Raising expectations, Biden said Tuesday that a vaccine requirement for all federal workers was “under consideration at this time.” He has vowed to define the next steps for his administration’s stalled vaccination campaign later this week.

“The more we learn about this virus and the delta variation, the more worried and worried we have to be,” the president said, adding that if an additional 100 million Americans were vaccinated “we would be in a very different world.”

The push for vaccines has been piecemeal in the corporate world. Delta and United Airlines require new employees to show proof of vaccination. Goldman Sachs requires its employees to disclose their immunization status, but does not require staff members to be immunized.

Michelle S. Strowhiro, employment counselor and lawyer at McDermott Will & Emery, said there were costs for employers requiring vaccines. There is the administrative burden of monitoring compliance and managing exemption requests. Allegations of discrimination could also arise.

But in the end, the increase in the delta variant and breakthrough cases in fully vaccinated people “served as additional motivation for employers to take a stronger stance on vaccination in general,” she said. “Employers will increasingly turn to vaccination mandates. “


Instead of requiring vaccines, some companies are trying to entice workers by offering them cash bonuses, paid time off and other rewards. Walmart, for example, offers a $ 75 bonus to employees who provide proof that they have been vaccinated. Amazon offers workers a bonus of $ 80 if they show proof of vaccination, and new employees receive $ 100 if they are vaccinated.


Most employers are likely to give workers some options if they don’t want to be vaccinated. For example, New York City and California have imposed what’s called a “soft mandate”: workers who don’t want to be vaccinated can get tested weekly instead.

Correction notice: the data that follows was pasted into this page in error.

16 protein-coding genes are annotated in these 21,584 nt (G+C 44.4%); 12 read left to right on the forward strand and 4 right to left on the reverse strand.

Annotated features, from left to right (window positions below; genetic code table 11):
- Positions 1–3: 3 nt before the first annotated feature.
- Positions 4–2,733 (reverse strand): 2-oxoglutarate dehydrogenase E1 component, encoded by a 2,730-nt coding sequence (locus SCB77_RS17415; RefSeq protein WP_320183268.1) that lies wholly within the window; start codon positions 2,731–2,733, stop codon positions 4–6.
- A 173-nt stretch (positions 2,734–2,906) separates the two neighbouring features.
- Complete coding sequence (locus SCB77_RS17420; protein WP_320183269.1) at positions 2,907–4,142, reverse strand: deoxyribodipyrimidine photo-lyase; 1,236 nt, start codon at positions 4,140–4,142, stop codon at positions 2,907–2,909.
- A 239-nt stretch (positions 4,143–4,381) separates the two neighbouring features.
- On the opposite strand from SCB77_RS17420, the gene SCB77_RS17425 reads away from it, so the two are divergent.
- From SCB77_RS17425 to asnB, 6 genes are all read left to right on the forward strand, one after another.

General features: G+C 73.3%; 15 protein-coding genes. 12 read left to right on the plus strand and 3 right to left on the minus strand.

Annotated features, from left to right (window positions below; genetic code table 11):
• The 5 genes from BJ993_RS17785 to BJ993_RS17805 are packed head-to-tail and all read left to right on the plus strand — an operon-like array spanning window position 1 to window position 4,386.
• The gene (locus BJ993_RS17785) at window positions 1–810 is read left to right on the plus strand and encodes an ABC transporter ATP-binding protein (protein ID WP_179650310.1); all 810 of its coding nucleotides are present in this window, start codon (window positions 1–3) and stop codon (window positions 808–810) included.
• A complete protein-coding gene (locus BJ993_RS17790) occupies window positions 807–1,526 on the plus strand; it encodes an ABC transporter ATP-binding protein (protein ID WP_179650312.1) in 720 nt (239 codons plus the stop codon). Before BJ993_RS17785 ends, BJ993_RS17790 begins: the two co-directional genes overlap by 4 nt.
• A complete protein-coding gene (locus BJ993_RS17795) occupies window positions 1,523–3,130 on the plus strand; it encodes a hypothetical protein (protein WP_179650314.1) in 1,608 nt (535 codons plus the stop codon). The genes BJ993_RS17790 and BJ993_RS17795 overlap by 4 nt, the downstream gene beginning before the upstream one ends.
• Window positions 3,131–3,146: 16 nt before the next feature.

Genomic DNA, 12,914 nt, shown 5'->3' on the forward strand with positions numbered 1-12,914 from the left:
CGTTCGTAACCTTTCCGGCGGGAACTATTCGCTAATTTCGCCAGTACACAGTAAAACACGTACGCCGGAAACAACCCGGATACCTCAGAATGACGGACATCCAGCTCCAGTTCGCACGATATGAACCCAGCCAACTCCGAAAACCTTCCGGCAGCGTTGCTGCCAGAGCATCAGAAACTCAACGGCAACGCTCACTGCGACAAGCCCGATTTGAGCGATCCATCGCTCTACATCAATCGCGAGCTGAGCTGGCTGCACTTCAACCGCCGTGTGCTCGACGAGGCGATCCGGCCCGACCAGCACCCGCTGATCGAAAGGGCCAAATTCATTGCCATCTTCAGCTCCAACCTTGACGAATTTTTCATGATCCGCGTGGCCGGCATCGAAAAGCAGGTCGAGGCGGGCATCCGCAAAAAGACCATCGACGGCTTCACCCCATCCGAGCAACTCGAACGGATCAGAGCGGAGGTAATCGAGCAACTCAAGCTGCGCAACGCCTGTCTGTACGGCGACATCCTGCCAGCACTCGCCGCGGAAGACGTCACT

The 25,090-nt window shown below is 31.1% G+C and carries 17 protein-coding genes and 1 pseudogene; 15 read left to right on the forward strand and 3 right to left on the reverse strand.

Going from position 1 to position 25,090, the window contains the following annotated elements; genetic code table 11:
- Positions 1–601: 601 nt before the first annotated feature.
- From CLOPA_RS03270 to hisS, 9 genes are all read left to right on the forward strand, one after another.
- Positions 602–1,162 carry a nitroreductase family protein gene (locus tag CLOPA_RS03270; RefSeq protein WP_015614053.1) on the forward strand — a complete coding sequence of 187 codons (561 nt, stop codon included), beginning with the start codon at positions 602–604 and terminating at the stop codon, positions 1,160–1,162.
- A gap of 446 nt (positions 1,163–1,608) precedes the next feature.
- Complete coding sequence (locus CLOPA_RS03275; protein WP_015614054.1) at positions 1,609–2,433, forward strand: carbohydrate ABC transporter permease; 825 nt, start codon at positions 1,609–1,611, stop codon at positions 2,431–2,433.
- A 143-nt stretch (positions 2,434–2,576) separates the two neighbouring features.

If an employer sets a strict requirement, employees can request an exemption for medical or religious reasons. Second, under the civil rights rules of the EEOC, the employer must provide “reasonable accommodation that does not cause undue hardship for the operation of the employer’s business.” Some alternatives could include wearing a face mask at work, social distancing, working a modified shift, testing for COVID-19 or being able to work remotely, or even offering a reassignment.


It is too early to tell.

“Every employer who decides to impose vaccination sets the stage for other employers to feel safer,” Masling said.

A recent court decision may help move the needle. In June, a Texas federal district court dismissed an attempt by medical staff to challenge the legality of the Houston Methodist Hospital’s vaccination mandate. The court considered that such a requirement was in accordance with public order.

Dorit Reiss, a law professor specializing in immunization policy at the University of California Hastings College of the Law, said “more companies will have confidence that they can mandate the vaccine.”

She believes most companies will follow the path of a flexible tenure, with alternatives for employees who remain reluctant.

“I think it’s a reasonable option,” she said.


Anderson reported from Nashville, Tennessee.